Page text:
Florida Man Did Not Know He Had Herpes Before Giving It to Woman, Court Rules
The Fourth District Court of Appeals reversed an earlier ruling saying that a man knowingly gave his lover herpes.
Love may not last forever, but herpes certainly does. And then things get really messy when courts get involved. But one such Palm Beach case that revealed the twists and turns of a relationship gone sour due to STDs has been overturned after an appeals court ruled that the man didn't knowingly give his lady herpes, even though she claimed he did.
In 2005, Monica Lopez sued ex-lover John Clarke for giving her herpes. But after a Palm Beach jury originally awarded her $12,500, the Fourth District Court of Appeals reversed that ruling based on what the court calls "fraudulent concealment." The court said it was on the woman to prove her then-boyfriend knew he had herpes. Yet, two weeks before the two met, tests on the man came back negative for STDs, including herpes. And that, the court says, was enough to show he had no knowledge he was passing on his herpes.
The trial, described as an "ordeal" by the court, was inundated with intimate details regarding genitalia and the sexual history of both parties.
Things stared off real sweet, as most relationships do. Moncia and John had met at a party in late 2004 not long after she had split from her live-in boyfriend. Monica, a newly single gal, and John, a divorcee, soon hit it off and eventually moved in together. But a month into living together, Monica had an outbreak of genital herpes. John himself had an outbreak a few months after that. Both claimed they were faithful to each other, and both claimed neither had been diagnosed with herpes before.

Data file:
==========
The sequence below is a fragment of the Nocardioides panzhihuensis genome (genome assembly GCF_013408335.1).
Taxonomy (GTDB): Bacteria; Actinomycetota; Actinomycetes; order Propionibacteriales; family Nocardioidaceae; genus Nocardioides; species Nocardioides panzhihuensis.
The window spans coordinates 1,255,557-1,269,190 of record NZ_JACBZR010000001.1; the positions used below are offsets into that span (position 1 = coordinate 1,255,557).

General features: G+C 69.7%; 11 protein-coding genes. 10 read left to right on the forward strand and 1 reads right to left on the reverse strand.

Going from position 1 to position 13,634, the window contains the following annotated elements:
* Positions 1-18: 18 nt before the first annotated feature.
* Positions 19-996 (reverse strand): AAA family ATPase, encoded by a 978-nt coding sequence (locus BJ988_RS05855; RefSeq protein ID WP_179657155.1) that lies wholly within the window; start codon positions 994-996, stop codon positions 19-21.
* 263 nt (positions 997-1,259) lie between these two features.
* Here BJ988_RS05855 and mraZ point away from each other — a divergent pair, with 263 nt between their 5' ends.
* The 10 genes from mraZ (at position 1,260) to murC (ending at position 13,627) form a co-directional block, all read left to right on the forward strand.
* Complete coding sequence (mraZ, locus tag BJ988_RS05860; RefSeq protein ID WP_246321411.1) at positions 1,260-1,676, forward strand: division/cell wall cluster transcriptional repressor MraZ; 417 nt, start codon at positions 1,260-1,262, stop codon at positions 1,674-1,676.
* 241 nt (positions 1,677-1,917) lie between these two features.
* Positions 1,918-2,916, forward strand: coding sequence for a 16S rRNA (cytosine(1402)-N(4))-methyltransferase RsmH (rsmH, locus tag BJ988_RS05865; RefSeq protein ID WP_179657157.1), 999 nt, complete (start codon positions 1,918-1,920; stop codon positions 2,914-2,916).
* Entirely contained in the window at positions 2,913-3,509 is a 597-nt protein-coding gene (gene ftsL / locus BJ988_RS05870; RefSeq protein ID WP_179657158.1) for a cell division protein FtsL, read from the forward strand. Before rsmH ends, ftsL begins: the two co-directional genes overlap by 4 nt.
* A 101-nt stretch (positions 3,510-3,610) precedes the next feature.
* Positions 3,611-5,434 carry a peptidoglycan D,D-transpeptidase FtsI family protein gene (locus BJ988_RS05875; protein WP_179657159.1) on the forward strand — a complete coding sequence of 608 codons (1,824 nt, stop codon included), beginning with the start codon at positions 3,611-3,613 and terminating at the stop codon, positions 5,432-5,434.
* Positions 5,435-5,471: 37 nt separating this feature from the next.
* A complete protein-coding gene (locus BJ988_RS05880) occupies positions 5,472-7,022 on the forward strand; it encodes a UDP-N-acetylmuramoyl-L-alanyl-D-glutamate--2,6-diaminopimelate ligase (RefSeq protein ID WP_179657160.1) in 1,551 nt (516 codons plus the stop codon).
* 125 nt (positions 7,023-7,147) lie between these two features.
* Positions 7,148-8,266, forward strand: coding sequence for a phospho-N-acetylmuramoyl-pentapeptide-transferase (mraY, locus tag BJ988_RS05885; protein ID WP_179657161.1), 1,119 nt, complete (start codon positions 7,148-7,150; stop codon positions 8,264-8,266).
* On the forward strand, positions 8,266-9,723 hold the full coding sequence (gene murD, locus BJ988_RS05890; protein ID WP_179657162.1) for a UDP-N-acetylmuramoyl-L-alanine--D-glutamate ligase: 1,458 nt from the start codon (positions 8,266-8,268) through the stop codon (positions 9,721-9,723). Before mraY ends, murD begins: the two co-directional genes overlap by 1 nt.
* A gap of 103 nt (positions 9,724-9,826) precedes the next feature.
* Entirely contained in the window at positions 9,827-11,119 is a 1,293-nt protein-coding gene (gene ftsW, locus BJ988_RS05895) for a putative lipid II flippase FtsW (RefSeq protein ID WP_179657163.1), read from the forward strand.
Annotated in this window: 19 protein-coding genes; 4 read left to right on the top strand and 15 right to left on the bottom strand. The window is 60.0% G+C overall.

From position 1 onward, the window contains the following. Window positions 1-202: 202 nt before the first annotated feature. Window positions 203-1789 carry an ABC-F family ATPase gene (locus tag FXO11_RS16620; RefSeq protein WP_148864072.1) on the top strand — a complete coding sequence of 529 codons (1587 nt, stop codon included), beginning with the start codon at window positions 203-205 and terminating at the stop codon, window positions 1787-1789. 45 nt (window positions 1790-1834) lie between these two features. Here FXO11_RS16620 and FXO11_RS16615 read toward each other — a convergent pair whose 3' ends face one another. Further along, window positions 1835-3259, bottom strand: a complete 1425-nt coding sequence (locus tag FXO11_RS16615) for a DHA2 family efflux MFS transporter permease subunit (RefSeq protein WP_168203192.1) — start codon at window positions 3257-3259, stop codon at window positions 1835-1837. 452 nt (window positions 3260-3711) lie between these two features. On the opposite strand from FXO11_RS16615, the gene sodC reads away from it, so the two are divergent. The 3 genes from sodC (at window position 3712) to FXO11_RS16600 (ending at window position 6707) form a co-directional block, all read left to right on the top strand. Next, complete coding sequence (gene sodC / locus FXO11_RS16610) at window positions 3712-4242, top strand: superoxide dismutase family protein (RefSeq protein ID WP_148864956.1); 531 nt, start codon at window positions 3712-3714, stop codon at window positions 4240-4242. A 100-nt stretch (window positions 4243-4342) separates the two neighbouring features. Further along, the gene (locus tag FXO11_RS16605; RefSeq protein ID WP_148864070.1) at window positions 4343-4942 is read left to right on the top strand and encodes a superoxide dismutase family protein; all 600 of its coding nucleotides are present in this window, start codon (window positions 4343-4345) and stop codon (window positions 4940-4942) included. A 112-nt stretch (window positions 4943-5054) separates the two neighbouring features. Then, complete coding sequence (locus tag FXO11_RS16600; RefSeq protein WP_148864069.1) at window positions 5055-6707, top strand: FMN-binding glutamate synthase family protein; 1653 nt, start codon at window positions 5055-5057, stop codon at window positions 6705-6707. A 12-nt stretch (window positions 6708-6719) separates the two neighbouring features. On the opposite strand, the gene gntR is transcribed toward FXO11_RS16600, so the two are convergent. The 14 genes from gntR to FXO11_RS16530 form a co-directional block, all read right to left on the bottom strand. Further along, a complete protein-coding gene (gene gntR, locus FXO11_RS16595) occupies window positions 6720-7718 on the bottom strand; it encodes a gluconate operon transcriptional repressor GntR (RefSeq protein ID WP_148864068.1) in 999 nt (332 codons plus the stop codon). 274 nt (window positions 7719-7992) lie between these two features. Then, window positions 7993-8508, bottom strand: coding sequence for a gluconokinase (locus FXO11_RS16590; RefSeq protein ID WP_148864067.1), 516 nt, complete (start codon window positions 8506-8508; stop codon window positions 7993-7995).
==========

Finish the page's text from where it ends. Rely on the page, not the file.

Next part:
And thus, a pickle for the once-loving couple.
While John's tests prior to meeting Monica came back negative for herpes, she still sued him for negligence, battery, and fraudulent concealment. According to court documents, Monica sought more than $2.2 million from John, claiming she had been suffering from five to six days' worth of herpes outbreaks about six times a year since that initial outbreak.
While the two were together, Monica suffered injuries from a serious car accident. Days following the wreck, she checked herself into an ER complaining of vaginal swelling. She also complained of difficulty urinating. A gynecologist who examined her believed Monica's symptoms were consistent with a herpes outbreak.
As for John, court documents say his ex-wife had contracted herpes years before they met. Following their divorce in 1999, John had tested positive for herpes type-1 but negative for herpes type-2.
Herpes-1 has outbreaks on the mouth, while herpes-2 has outbreaks on the genitals.
Before having sex with Monica in 2005, John was tested for STDs, including herpes. He tested negative for herpes type-2. In wasn't until four months later that he reported his first genital outbreak. This time a test showed he was positive for herpes type-2.
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Following a trial that featured expert testimony as well as both Monica and John divulging intimate details about their sex lives, medical visits, and genital ailments, the original jury sided with Monica on her fraudulent concealment claim but not on negligence and battery. The jury then awarded her a total of $12,500 for medical expenses and an additional $5,000 for past pain and suffering as well as future pain and suffering.
But this month, the appeals court reversed that ruling, pointing to the fact that John had seen a urologist before beginning his relationship with Monica, where he tested for a clean bill of health.
According to the ruling, John's visit to the urologist before beginning his relationship with Monica keeps her from establishing that he knew that had herpes type-2.
"Negligence law imposes liability where a defendant has actual or constructive knowledge that he is infected with an STD," the ruling reads.
Added Judge Robert Gross in the ruling for a three-person panel: "Before starting his sexual relationship with Lopez, in the very same month, Clarke consulted a urologist, was tested, and obtained what he reasonably believed was a clean bill of health. As a matter of law, he lacked the requisite state of mind for both fraudulent concealment and battery."
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